Esteemed director Alfonso Cuaron has always wanted to be an astronaut. In his new film, "Gravity," it's extremely apparent that he has a meticulous vision as to what it would be like, weightless, drifting about in space. And it's stunning, beyond words.
Four years in the making and seven years since his last film ("Children of Men"), "Gravity" is about the utter lack thereof. A veteran astronaut, Matt Kowalski (George Clooney) and medical engineer, Ryan Stone (Sandra Bullock), are in the midst of making a technical repair outside of their space shuttle. Suddenly, all hell breaks loose when they're barraged by a shower of debris from the explosion of a Russian satellite.
For an amazing 13 minutes, the audience is in perfect tandem with the two until they are, literally, lost in space. Matt, velvety smooth and cocky (so signature Clooney), reassures Ryan as she's frantically losing oxygen to "sip it like wine, not gulp it like beer." He then performs a drastic act of heroism and leaves Ryan to her own devices. The gravity of the situation is dreadfully dire.
One need not give a hoot about Sci-Fi thrillers to immerse themselves in this visually gripping survival saga. There are no aliens, evil forces or unexplained events inhabiting this ground-breaking piece of filmmaking. Cinematographer Emmanuel Lubezki's astounding camerawork and Steven Price's intense scoring place us in space. It's as real and as frightening as it gets.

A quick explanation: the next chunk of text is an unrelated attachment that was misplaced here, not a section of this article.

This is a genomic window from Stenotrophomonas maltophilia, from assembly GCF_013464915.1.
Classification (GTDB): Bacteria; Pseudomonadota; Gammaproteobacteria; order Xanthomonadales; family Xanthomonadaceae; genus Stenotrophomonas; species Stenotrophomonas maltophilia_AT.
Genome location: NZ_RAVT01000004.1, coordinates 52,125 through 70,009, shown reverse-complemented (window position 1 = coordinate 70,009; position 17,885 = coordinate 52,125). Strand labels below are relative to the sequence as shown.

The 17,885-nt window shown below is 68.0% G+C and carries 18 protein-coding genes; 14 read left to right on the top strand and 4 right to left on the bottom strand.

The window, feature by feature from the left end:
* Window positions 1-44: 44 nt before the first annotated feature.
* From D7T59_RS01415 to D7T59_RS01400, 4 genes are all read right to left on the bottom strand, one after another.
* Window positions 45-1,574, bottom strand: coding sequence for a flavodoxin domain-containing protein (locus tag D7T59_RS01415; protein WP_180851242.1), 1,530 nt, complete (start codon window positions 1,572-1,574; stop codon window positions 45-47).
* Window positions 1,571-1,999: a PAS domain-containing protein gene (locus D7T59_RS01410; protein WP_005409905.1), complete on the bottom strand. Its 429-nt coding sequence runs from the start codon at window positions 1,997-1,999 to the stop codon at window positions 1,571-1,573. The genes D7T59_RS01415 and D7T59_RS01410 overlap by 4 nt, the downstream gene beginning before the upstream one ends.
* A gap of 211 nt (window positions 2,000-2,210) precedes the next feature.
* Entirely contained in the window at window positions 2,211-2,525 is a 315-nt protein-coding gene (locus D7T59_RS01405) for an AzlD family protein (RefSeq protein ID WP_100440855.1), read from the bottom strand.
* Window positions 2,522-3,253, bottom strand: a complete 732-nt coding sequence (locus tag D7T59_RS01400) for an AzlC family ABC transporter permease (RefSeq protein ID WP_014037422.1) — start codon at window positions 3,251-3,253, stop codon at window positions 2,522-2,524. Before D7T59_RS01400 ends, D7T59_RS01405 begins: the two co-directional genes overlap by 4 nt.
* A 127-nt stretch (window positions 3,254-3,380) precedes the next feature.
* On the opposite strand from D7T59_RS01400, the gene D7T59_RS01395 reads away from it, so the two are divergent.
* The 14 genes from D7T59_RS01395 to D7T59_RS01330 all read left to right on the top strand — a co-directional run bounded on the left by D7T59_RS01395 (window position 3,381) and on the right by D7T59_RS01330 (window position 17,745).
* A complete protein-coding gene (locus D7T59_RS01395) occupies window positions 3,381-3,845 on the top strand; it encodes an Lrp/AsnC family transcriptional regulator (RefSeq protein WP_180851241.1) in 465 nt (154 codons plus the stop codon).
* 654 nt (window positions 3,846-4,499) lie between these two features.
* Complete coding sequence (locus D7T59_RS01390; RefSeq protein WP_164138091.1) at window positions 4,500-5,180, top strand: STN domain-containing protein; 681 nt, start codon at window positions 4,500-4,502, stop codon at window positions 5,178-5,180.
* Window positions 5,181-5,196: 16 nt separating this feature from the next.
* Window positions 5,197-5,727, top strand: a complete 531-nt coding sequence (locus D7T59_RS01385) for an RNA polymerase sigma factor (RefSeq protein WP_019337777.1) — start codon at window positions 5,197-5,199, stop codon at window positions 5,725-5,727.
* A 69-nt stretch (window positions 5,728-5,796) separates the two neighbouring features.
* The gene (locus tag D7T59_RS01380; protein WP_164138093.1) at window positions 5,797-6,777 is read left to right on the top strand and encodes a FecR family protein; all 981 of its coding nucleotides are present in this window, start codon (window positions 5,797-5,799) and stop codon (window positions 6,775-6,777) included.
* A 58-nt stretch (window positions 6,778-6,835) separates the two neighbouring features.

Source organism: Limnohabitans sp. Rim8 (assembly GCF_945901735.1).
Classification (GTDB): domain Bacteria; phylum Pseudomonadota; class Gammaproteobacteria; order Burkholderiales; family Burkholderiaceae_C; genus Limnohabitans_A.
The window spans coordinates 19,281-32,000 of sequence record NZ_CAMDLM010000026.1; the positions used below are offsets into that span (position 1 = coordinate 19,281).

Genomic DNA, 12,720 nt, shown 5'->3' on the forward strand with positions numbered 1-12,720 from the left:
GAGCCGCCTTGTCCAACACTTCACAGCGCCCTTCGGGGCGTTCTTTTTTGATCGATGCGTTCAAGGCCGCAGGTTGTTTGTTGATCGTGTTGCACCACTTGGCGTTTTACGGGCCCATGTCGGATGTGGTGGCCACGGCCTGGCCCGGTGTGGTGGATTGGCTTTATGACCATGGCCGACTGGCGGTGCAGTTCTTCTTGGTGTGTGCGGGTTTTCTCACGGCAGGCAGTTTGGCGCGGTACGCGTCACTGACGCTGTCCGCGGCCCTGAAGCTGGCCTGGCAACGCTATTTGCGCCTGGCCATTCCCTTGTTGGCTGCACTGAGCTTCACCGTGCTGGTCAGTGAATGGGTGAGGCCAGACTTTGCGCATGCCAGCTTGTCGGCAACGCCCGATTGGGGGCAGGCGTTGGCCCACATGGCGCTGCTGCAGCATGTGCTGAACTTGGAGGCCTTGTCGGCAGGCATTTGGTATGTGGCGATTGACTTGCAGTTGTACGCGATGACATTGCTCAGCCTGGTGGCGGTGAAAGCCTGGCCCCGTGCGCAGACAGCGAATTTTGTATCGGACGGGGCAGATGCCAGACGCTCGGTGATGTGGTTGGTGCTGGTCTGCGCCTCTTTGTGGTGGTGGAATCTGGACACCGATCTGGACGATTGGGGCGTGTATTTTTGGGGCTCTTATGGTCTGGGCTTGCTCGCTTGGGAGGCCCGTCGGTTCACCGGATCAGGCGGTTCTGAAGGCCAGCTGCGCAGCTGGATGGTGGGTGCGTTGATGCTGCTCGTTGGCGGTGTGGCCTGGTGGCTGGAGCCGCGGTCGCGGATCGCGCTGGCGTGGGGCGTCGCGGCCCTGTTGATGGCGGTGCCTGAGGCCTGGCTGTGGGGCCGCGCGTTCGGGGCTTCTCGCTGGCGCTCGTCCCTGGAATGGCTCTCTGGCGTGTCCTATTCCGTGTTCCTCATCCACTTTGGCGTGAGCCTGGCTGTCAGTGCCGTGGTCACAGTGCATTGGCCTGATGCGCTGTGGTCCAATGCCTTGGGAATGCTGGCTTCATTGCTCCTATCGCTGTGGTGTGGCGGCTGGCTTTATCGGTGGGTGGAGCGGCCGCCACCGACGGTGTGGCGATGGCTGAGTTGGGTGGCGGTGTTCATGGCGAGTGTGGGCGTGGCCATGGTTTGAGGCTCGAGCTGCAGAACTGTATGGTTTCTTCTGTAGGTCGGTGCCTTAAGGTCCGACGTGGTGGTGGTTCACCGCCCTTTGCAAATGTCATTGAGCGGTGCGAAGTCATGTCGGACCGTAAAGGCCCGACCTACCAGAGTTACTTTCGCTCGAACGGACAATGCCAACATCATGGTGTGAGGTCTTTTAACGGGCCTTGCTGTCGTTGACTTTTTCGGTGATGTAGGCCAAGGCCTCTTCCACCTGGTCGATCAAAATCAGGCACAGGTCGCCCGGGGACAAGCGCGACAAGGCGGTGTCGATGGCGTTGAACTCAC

Clooney and Bullock are a magnificent match. He's the ever-cool-dude spinning anecdotal yarns and watering-hole pick-up lines. While Bullock is a damaged soul whose young daughter died from a bump on the head. He weaves his way into her psyche, unnoticed until it becomes her ultimate salvation. Cuaron knows how to navigate human nature in any given space.
"Gravity" will leave you breathless. Images of tears floating through zero g, suspension in emptiness and feet ultimately planted on terra firma will haunt your dreams. As the film opens, Matt quips, "You can't beat the view." In the end it serves as an insightful observation and a testament to this cinematic masterpiece.
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